On Sun, Jul 25, 2010 at 6:19 AM, Carlos E. R. email@example.com wrote:
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How about someone making a daemon that shares via some p2p protocol the /var/cache/zypp/packages/* contents amongst all local networked computers, so that what one downloads from outside can be reused by any other opensuse computer in the same network, automatically?
Don't look at me, I have no idea how to do that ;-)
Ignoring lots of back and forth and acknolowging I don't know what sort of loads the official repo servers currently see:
I agree with Carlos because:
Zypper dup / yast2 wagon have made the online upgrade method almost painless, certainly easier than upgrading via DVD.
But I suspect there are a lot of users like myself. At my office I have 15 or 20 opensuse installations. Currently only 2 have been upgraded to 11.3, both without using the DVD.
But in order to cut down on load on the mirrors, as well as my Internet connection this very weekend I'm downloading the 11.3 DVD(s) so I can start upgrading the remaining machines.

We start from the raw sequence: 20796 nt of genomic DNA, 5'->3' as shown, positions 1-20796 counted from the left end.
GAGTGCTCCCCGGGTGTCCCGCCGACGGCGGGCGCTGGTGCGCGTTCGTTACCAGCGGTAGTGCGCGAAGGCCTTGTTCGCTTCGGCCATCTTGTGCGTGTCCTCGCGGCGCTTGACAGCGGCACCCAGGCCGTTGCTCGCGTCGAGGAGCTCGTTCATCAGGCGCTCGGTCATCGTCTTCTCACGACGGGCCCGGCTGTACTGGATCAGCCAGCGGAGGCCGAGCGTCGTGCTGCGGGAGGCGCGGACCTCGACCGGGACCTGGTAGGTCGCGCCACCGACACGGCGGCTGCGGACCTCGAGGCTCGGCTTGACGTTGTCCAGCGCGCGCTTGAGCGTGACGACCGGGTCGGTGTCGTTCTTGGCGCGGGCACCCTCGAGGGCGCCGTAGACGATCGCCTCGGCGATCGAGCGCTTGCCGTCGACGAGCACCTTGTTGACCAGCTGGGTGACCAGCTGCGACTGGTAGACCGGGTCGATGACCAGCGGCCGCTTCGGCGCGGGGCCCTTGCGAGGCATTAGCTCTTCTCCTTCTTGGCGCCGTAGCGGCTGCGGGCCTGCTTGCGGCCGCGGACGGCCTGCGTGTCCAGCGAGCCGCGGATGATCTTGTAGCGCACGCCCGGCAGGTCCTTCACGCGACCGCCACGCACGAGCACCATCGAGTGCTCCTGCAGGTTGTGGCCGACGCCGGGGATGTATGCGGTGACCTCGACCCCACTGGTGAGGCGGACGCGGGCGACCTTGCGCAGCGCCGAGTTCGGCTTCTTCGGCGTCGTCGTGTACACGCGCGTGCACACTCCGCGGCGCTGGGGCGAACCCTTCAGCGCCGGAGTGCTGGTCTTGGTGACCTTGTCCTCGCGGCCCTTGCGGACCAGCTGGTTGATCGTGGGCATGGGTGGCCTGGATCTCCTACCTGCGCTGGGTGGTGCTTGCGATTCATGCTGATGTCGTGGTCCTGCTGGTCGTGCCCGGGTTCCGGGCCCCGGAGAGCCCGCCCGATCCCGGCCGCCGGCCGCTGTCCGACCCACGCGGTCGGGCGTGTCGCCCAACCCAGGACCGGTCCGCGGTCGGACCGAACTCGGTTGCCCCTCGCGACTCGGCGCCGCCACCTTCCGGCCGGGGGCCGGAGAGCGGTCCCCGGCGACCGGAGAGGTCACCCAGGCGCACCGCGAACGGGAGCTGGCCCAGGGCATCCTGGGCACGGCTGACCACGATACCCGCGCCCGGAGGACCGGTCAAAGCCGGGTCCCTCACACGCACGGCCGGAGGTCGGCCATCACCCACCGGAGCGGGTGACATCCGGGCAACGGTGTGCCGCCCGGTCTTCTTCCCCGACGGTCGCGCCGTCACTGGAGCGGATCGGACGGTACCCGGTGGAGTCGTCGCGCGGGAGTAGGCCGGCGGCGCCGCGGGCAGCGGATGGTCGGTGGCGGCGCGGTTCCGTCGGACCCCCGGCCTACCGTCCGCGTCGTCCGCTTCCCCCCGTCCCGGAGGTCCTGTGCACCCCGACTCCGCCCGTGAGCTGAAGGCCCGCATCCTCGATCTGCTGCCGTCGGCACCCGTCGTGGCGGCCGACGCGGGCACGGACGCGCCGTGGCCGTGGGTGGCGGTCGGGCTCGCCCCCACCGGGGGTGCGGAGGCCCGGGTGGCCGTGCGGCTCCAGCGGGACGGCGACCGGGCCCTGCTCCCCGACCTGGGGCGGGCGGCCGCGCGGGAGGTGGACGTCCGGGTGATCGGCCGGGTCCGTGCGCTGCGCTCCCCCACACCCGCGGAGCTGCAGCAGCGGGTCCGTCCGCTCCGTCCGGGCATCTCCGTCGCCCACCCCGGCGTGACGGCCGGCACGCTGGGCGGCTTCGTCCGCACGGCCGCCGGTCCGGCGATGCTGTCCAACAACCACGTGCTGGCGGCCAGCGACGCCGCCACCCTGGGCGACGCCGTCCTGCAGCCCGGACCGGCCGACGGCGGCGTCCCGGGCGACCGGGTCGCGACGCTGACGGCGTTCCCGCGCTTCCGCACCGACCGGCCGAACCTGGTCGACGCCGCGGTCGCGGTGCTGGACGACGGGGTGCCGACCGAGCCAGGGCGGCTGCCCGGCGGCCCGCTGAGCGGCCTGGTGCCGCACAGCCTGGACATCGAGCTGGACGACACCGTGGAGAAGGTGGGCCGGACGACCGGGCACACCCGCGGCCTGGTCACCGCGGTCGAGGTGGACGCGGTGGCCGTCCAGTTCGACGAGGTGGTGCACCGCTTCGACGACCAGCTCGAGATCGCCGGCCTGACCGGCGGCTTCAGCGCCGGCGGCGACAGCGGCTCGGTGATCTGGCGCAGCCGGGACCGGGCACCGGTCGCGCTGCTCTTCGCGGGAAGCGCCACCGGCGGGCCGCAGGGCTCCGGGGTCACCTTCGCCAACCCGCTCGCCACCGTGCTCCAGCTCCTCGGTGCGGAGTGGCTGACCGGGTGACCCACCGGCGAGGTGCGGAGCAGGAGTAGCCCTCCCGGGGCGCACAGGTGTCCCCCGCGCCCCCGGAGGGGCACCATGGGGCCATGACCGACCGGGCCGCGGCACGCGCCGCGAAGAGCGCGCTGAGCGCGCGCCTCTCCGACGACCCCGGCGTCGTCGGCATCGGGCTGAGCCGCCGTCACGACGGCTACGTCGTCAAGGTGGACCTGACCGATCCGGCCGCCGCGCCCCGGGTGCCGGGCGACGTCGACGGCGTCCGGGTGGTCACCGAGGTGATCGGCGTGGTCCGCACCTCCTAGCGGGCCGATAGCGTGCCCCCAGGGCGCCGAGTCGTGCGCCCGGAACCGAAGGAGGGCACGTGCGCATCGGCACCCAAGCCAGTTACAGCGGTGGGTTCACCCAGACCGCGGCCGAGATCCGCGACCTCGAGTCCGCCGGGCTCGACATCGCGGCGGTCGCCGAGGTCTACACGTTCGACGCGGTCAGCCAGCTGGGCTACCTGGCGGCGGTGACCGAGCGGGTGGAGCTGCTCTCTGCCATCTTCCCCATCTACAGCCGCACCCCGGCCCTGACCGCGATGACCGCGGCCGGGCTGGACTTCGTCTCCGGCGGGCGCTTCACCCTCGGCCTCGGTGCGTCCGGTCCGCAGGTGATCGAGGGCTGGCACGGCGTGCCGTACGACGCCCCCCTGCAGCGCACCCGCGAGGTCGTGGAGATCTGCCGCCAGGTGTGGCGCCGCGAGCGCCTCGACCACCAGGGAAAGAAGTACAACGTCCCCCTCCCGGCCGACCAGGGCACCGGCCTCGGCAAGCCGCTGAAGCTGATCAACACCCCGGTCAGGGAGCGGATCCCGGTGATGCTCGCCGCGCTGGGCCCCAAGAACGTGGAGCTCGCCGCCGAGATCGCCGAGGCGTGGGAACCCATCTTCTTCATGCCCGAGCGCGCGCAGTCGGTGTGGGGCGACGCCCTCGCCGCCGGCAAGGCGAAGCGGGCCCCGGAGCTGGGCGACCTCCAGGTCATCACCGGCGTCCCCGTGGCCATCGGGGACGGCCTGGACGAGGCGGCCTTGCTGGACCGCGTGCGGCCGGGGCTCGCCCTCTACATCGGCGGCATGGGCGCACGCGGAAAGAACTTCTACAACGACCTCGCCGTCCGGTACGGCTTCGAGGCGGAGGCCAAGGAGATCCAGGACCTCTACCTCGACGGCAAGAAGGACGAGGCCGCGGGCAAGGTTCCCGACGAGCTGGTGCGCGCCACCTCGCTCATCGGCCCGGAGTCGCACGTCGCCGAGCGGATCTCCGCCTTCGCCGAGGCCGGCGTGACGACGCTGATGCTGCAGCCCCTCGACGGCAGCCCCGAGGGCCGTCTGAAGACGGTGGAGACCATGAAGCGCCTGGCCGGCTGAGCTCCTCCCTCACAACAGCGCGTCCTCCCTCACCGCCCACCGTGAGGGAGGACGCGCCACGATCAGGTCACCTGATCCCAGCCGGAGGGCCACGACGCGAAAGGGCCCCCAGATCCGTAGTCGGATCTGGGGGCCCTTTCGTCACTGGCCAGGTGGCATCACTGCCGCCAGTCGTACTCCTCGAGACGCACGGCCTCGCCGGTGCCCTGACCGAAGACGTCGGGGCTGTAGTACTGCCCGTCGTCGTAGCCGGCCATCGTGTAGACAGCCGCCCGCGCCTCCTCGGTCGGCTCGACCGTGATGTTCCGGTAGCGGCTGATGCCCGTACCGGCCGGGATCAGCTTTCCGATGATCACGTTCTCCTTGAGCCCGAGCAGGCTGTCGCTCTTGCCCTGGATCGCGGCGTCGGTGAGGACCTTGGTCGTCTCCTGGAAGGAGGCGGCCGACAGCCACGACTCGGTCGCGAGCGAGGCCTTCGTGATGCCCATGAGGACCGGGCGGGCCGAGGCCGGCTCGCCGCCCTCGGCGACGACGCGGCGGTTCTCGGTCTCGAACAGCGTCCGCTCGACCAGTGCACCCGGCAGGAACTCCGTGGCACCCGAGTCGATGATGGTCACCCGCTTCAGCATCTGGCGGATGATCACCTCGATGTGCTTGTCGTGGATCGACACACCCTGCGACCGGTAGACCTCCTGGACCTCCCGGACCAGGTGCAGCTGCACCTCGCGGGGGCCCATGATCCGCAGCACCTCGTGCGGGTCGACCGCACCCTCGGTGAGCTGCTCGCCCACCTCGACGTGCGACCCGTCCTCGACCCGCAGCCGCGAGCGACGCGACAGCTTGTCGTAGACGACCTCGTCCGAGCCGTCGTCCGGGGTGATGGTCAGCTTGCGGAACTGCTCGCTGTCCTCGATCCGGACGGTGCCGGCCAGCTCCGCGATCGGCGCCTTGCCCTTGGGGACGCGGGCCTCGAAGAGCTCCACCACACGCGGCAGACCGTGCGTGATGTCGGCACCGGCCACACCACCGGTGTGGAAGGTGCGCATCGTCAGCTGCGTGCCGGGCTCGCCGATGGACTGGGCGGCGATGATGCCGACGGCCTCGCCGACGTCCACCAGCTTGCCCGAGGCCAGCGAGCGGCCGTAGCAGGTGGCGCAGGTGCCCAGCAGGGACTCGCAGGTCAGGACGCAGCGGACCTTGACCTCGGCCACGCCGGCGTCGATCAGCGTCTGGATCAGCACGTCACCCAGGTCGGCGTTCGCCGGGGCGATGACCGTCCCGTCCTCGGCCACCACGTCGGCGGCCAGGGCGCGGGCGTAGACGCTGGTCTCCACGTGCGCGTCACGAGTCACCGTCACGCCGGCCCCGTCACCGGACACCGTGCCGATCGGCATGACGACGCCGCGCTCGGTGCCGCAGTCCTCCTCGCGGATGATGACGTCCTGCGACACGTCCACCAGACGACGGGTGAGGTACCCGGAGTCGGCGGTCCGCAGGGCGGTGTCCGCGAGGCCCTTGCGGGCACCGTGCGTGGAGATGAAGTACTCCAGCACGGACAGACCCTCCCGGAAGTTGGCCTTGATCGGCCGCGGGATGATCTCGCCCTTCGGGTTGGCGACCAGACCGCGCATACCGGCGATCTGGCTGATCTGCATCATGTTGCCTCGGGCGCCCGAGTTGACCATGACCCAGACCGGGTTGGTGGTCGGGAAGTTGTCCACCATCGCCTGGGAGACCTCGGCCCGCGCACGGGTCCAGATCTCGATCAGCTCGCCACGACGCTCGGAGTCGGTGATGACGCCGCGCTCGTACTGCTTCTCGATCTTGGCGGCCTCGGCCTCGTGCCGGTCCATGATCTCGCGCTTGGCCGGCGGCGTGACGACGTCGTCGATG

If I could have simply (and I mean simply as in via YaST) have designated one of my upgraded machines as a repo forwarder, I could have skipped the DVD download.
I envision it working similar to DNS. You request a package from the designated repo machine. If it doesn't have it, then it requests it from a bigger repo, etc.
If a tiered approach like that could be setup, then even more major download sites could share the load just as DNS load is heavily distributed.
It's not peer to peer as Carlos described, but it is a big step forward and as zypper dup gets more and more popular it seems to be a solution that is needed, as opposed to just a nice to have.
As to staleness or malware issues, I think as Carlos proposed that key metadata such as MD5 should come only from the official repos, but the packages themselves could come from anywhere as long as the md5 matches.
fyi: Their are no known cases of malware being created in such a way as to have the file have a predetermined md5. It is theoretically possible, but no one has done it yet. But if a solution like porposed above is pursued, possibly a more robust signature than md5 should be used. ie. SHA-1 or SHA-256.